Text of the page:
- Title: BRAZIL: Police and authorities strive to pacify Rio de Janeiro's slums
- Date: 20th October 2009
- Summary: RIO DE JANEIRO, BRAZIL (OCTOBER 19, 2009) (REUTERS) VARIOUS OF CLOSE OF A RIFLE BEING HELD BY A POLICE OFFICER
- Embargoed: 4th November 2009 12:00
- Location: Brazil
- Country: Brazil
- Topics: Crime / Law Enforcement
- Reuters ID: LVAENLIX84PD7L4N8U1T4A1WJ4JK
- Story Text: Rio de Janeiro's police continued operations in the city's slums on Monday (October 19) after a violent weekend during which at least 17 people were killed in violence after drug traffickers shot down a police helicopter and set fire to buses and a school.
Some 4,000 policemen were deployed in six favelas on Monday morning and continued to hunt for the suspected criminals involved in Saturday's attacks.
Slums in the northern part of the city remained tense with residents staying off the streets and schools and businesses only partially open, while police arrested three suspects and seized drugs, ammunition and weapons.
Brazilian President Luiz Inacio Lula da Silva spoke to Rio state Governor Sergio Cabral and offered $100 million reais ($58.3 million dollars) in federal money to help the city's police combat drug gangs.
Lula told reporters that the government will strive to wipe out the violence and drug trafficking from the streets of Rio.
"We know that is still going to take some time before we start to solve the violence problems of the gangs, the organized crime and the drug traffickers in Rio de Janeiro or anywhere else in the country. We offered all the help that Rio de Janeiro's governor would need," he said.
Lula also said that Brazil's National Security Force could be called in to boost security.
"The governor said it (using Brazil's National Security Force) wouldn't be necessary. We're replacing the aircraft that was shot down for a bullet-proof one, which will give the police more ability to fight back. And we will try to find, (we will) chase, who performed this violence act that set buses on fire, killed civilians and policemen," he added.
Drug battles between two rival gangs escalated on Saturday and plunged the crime-ridden city into a weekend of violence.
At least 17 people have been killed so far, including three police officers who were on board the helicopter when it went down on a soccer field and burst into flames.
Cabral said Lula showed his support and offered extra federal money for Rio's state so it can struggle the violence.
"I received a phone call from President Lula, (and he showed) his solidarity, his support, and (I received) the confirmation that (federal) money will be offered to (replace) this helicopter, and that for the next six months, a further $ 100 million reais will be offered for the state's public security," Cabral told reporters.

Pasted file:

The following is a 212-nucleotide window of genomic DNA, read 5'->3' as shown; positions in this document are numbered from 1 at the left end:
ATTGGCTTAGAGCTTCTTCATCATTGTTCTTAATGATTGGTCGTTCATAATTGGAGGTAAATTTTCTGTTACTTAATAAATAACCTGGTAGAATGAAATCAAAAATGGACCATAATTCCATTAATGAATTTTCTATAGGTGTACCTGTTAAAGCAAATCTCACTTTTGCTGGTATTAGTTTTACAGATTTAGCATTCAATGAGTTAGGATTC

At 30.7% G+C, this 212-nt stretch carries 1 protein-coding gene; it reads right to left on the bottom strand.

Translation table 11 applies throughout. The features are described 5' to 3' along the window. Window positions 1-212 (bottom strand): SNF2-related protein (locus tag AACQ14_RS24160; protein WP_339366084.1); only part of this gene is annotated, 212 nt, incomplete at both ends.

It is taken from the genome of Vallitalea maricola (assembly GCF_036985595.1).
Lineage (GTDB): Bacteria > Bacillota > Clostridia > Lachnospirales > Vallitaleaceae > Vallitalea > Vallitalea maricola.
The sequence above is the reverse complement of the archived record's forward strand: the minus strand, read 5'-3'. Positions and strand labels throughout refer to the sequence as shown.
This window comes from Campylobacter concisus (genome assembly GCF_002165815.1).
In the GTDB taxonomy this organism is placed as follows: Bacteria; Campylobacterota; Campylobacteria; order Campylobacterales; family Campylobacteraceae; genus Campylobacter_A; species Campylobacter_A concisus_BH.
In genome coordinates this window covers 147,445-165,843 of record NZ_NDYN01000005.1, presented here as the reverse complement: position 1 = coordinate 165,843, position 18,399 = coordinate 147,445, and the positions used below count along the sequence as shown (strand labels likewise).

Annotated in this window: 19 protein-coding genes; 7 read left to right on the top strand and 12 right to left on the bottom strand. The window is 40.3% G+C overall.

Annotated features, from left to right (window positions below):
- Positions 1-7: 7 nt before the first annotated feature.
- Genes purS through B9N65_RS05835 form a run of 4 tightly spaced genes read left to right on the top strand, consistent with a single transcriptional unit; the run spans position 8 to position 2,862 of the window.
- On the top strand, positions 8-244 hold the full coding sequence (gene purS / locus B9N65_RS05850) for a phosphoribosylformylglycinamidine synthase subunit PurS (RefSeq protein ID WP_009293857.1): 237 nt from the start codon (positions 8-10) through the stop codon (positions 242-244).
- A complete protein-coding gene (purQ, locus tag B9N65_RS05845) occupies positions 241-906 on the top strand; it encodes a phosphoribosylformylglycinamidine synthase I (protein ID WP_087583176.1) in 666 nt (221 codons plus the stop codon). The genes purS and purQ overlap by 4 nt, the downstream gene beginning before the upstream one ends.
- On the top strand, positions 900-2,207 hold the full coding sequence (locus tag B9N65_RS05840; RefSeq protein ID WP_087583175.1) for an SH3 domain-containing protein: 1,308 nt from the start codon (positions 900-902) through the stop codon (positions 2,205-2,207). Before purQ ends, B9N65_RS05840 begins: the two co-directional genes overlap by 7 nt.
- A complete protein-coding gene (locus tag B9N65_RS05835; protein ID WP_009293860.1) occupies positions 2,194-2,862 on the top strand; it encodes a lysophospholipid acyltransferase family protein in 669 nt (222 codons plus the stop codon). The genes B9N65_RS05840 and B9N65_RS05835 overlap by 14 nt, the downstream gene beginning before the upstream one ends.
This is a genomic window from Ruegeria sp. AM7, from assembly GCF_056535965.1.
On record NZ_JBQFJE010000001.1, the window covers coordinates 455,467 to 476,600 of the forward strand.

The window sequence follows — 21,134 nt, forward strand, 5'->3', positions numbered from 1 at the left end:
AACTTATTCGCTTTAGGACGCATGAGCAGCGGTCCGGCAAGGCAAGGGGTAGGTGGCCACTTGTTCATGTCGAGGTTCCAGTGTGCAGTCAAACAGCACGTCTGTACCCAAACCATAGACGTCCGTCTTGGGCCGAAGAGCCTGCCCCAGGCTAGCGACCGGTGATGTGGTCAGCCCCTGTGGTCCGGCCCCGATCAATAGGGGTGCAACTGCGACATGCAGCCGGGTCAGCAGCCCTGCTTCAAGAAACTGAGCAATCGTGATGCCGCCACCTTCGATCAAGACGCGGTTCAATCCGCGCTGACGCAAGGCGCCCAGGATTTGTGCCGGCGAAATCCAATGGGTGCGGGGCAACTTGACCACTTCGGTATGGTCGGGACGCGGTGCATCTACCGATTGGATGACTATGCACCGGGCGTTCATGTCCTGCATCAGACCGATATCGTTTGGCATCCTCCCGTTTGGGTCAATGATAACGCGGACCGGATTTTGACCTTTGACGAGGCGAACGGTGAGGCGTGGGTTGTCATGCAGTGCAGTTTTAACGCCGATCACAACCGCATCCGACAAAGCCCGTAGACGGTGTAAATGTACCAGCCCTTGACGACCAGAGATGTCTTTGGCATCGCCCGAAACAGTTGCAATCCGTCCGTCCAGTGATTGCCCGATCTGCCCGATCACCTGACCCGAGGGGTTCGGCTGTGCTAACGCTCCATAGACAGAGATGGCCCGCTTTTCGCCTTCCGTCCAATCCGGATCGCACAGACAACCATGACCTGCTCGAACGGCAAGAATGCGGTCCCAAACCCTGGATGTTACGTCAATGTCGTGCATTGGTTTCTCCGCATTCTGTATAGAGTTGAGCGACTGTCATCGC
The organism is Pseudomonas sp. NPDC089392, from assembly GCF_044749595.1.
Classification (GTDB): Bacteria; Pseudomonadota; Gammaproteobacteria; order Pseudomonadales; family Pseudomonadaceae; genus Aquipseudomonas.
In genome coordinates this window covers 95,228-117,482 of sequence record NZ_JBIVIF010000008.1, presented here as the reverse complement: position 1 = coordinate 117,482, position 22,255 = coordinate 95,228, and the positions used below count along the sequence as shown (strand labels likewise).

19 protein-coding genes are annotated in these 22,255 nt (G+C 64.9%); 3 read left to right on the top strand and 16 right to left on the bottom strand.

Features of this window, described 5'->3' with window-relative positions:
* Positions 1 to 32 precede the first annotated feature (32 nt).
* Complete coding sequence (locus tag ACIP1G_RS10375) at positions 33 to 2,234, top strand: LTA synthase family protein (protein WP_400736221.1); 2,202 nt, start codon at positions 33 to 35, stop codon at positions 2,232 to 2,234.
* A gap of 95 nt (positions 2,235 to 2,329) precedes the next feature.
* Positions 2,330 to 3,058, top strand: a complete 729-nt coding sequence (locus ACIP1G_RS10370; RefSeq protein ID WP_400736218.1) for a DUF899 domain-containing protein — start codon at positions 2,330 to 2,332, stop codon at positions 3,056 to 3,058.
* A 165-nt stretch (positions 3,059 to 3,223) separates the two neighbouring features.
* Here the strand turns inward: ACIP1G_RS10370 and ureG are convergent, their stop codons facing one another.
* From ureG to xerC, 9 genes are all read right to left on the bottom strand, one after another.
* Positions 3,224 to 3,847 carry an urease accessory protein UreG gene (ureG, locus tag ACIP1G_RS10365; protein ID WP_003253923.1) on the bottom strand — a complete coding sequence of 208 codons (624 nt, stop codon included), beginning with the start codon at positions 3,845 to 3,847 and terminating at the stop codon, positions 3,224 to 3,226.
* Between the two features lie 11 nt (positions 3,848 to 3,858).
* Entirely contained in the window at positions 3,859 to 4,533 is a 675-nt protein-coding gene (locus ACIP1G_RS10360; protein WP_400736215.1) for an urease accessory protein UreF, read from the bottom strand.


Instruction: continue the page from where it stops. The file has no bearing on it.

Police said the situation was now under control and that they already killed two suspected drug traffickers and arrested four others when they invaded a slum on Sunday morning, a day after the clashes.
The incident came only two weeks after Rio was awarded the Olympics, raising questions over the city's ability to safely host the 2016 Games.
Some city residents still have doubts if the government will be able to bring peace to the city and they complained that there are social issues that need to be addressed first.
"They (the authorities) can't even take care of the state and want to host an Olympics. First, they have to take care of the children's education. Brazilian people don't even have education and want to have an Olympics," said Rio resident Carlos Henrique.
Others were more optimistic and said the violence would not get in the way of the 2016 Olympic games.
Rio resident Edson Costa, who works for one of the bus companies that had vehicles burned during the weekend attacks, said he believed the authorities will solve the problem ahead of 2016.
"I'm sure that our government will be able to control this turmoil. Everything will be alright until then (the Olympic Games in 2016)," he said.
The beach-side city of 6 million people is one of the world's most violent, with almost daily shoot-outs between police and the heavily armed gangs that control many of its roughly 1,000 slums.
Officials played down the city's security problems during their successful bid for the 2016 Olympics, saying the violence could be contained during major events and pledging to expand state control to more slums.
Rio's police often respond brutally to the drug gangs, sometimes wounding or killing innocent residents. The police tactics have been condemned by human rights groups.
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